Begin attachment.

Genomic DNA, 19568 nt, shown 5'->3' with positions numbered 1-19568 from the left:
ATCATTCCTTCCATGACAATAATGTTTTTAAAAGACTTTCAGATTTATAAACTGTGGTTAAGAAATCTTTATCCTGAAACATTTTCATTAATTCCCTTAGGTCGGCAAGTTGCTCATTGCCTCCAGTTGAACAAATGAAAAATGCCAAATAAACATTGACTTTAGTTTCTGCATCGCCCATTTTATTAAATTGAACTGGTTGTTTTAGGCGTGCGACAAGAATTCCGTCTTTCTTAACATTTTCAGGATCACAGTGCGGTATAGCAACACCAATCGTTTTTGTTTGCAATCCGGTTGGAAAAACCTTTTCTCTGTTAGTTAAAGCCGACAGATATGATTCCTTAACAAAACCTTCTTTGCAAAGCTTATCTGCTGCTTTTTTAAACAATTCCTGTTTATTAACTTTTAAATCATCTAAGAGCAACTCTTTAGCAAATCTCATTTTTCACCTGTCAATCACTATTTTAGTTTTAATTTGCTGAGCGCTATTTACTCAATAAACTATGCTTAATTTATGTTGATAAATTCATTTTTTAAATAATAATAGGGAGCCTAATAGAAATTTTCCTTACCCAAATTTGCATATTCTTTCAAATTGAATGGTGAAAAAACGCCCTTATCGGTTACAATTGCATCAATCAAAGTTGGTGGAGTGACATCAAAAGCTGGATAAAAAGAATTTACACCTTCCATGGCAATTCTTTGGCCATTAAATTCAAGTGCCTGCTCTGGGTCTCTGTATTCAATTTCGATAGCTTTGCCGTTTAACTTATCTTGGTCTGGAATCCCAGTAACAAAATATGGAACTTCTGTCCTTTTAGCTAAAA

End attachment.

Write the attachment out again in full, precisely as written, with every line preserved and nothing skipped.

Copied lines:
Genomic DNA, 19568 nt, shown 5'->3' with positions numbered 1-19568 from the left:
ATCATTCCTTCCATGACAATAATGTTTTTAAAAGACTTTCAGATTTATAAACTGTGGTTAAGAAATCTTTATCCTGAAACATTTTCATTAATTCCCTTAGGTCGGCAAGTTGCTCATTGCCTCCAGTTGAACAAATGAAAAATGCCAAATAAACATTGACTTTAGTTTCTGCATCGCCCATTTTATTAAATTGAACTGGTTGTTTTAGGCGTGCGACAAGAATTCCGTCTTTCTTAACATTTTCAGGATCACAGTGCGGTATAGCAACACCAATCGTTTTTGTTTGCAATCCGGTTGGAAAAACCTTTTCTCTGTTAGTTAAAGCCGACAGATATGATTCCTTAACAAAACCTTCTTTGCAAAGCTTATCTGCTGCTTTTTTAAACAATTCCTGTTTATTAACTTTTAAATCATCTAAGAGCAACTCTTTAGCAAATCTCATTTTTCACCTGTCAATCACTATTTTAGTTTTAATTTGCTGAGCGCTATTTACTCAATAAACTATGCTTAATTTATGTTGATAAATTCATTTTTTAAATAATAATAGGGAGCCTAATAGAAATTTTCCTTACCCAAATTTGCATATTCTTTCAAATTGAATGGTGAAAAAACGCCCTTATCGGTTACAATTGCATCAATCAAAGTTGGTGGAGTGACATCAAAAGCTGGATAAAAAGAATTTACACCTTCCATGGCAATTCTTTGGCCATTAAATTCAAGTGCCTGCTCTGGGTCTCTGTATTCAATTTCGATAGCTTTGCCGTTTAACTTATCTTGGTCTGGAATCCCAGTAACAAAATATGGAACTTCTGTCCTTTTAGCTAAAA